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A Love Affair with Music

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West Shore
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A Love Affair with Music

VICTORIA CONSERVATORY OF MUSIC WESTHILLS

Interview with Stephen Green,
Dean and Chief Academic Officer
By Anne Marie Moro

Stephen Green, 
Dean and Chief Academic Officer

In April 2016, the Victoria Conservatory of Music [VCM] satellite facility moved into the Westhills neighbourhood on the West Shore. Since then the staff has been dedicated to serving children, families and adults in our community with classes in a variety of disciplines including piano, strings, brass, wind, voice, jazz, percussion, composition, theory, and music therapy each taught by a highly respected and acclaimed faculty—many of whom are world-renowned performers.

I’ve spoken to several of the VCM Westhills staff and parents. All shared an unmistakable appreciation for the ‘magic of music’ that is now a part of their lives. The following interview with Stephen Green, Dean at VCM is a case in point. It’s hard to miss the excitement Stephen exudes as a participant “in a place where music [is] being brought to life every day.” Join us for our lively conversation about love, passion and music!

Q: How has the love of music influenced your life?
A: You’ve heard the saying: music is not a living, it’s a way of life. Well, that includes me. Music is my life! The great thing about it for me—even though my position now is primarily administrative—music is around me all the time and I have the opportunity to participate in it. Music is a part of my family life. All my children are musicians and my wife enjoys it, too. I can’t imagine a day without it!

And music fuels romance! It’s there for when love starts and there for when it ends! It’s basically an essential ingredient for any occasion. Music is there to support any emotion.

Q: When I was teaching, I used to tell children in my art classes, “If you can see, you can draw.” What would you say to students about music?
A: I’d say a person doesn’t have to see themselves as artistic or musical to make music. Making music, technically speaking, is the organization of sound. So, if you can make a sound of any kind and have the ability to organize, you can make music.

Q: What were your musical influences growing up?
A: It began in elementary school. Suzuki violin in kindergarten, Orff instruments, singing in choirs, plays and band programs. Because I lived in a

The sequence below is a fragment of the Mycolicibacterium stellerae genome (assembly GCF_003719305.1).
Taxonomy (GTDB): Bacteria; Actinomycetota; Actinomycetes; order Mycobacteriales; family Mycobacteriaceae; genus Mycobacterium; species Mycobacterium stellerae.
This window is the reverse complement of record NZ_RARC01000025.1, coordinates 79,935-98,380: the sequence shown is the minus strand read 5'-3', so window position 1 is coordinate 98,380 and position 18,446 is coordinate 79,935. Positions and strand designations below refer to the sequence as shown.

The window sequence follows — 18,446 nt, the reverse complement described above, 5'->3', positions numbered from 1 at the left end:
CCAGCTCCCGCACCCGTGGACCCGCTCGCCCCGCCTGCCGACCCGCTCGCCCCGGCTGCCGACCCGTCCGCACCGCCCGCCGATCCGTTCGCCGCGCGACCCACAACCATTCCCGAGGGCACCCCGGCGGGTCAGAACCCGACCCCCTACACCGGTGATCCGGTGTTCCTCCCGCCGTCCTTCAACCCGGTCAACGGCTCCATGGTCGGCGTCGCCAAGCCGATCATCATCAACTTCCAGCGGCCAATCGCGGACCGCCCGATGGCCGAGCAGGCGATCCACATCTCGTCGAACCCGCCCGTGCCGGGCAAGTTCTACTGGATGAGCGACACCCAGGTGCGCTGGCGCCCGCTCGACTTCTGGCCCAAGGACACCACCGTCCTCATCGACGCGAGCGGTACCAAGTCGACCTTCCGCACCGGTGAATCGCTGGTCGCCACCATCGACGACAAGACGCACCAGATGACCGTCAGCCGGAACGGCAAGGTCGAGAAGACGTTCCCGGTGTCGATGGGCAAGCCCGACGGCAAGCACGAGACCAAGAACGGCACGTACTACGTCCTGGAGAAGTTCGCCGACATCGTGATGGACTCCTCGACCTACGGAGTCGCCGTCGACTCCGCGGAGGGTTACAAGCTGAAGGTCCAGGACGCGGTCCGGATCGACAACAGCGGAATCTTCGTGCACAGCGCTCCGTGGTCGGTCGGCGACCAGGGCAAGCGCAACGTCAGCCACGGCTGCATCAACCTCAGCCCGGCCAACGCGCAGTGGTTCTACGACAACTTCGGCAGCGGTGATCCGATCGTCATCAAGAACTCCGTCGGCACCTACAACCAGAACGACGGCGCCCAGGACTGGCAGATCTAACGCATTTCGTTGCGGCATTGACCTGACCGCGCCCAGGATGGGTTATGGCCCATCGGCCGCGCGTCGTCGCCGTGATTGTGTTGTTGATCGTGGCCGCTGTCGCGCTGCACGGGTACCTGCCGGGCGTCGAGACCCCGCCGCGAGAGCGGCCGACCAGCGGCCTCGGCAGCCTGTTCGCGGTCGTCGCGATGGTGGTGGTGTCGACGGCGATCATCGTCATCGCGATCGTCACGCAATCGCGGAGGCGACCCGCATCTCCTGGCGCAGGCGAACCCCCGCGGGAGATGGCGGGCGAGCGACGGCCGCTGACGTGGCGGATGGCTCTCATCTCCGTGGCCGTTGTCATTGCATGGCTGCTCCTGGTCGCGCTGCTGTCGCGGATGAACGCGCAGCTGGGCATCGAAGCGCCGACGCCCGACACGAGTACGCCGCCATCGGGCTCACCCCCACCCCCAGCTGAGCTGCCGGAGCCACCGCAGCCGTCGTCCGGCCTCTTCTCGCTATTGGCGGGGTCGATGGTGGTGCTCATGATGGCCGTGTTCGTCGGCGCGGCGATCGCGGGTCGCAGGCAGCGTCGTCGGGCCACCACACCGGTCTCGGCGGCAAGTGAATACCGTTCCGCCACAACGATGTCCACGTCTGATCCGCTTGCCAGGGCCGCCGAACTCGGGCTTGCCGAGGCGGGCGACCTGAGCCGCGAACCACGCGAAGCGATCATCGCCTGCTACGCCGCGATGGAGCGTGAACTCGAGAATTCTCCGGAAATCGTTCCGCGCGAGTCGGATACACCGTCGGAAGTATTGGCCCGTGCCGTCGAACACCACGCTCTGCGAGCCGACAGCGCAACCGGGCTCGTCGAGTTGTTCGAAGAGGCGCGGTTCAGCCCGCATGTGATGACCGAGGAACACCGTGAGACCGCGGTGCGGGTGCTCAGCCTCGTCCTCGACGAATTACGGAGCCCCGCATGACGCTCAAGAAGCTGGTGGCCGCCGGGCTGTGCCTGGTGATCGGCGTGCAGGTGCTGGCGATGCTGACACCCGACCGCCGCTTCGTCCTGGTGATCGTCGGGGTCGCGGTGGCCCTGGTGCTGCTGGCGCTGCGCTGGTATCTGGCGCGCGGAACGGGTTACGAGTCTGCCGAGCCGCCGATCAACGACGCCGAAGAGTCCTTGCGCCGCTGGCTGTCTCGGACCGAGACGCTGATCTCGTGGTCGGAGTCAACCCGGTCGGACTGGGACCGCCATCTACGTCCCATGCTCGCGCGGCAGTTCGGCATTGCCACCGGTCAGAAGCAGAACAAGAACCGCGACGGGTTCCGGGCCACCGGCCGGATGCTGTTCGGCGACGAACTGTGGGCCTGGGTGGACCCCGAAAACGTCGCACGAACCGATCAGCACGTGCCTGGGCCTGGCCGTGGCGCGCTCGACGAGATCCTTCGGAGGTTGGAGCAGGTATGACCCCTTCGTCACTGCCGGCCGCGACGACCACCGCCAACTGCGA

rural area outside Toronto growing up, I didn’t really have much experience with live music beyond that. My first instrument was a very old piano. Eventually I had enough courage and money to journey to Toronto and take lessons at the Royal Conservatory of Music, where I started playing the viola, too. Once I completed my studies and my degrees in Salzburg, Austria, I was extremely fortunate, as a young, budding Canadian conductor in Europe, to land a position as Opera Chorus Director and Conductor at the Opera in Salzburg. So, I guess my path was inspired through exposure to the different types of music at school. It awakened an interest in me and all I did was follow it.

On second thought, I would say music has been more than an ‘interest’ actually. It’s been a love affair. That’s what it is. My life has been a continuous love affair with music.

Q: You are blessed, Stephen! Did you grow up listening to any particular type of music?
A: Well, my parents had a lot of old records they used to play all the time. A lot of Frank Sinatra. My first live, musical experience was in Toronto’s Massey Hall for a production of ‘The Barber of Seville’. That was the first time I was ever exposed to what opera was—and I actually hated it. But then, oddly enough, it’s one of the first operas I ended up conducting later on!

Q: When school boards budgets get squeezed, it seems at times that the Arts get cut in some way. What is it that school boards are missing if they make decisions like that?
A: It’s part of an older mindset, I think. Music and the Arts are not considered core subjects in school as are reading, writing and arithmetic. There’s plenty of research on the benefits of keeping the Arts. It really does impact the academic ability of students, their ability to focus, their spatial thinking, their emotional and cognitive development.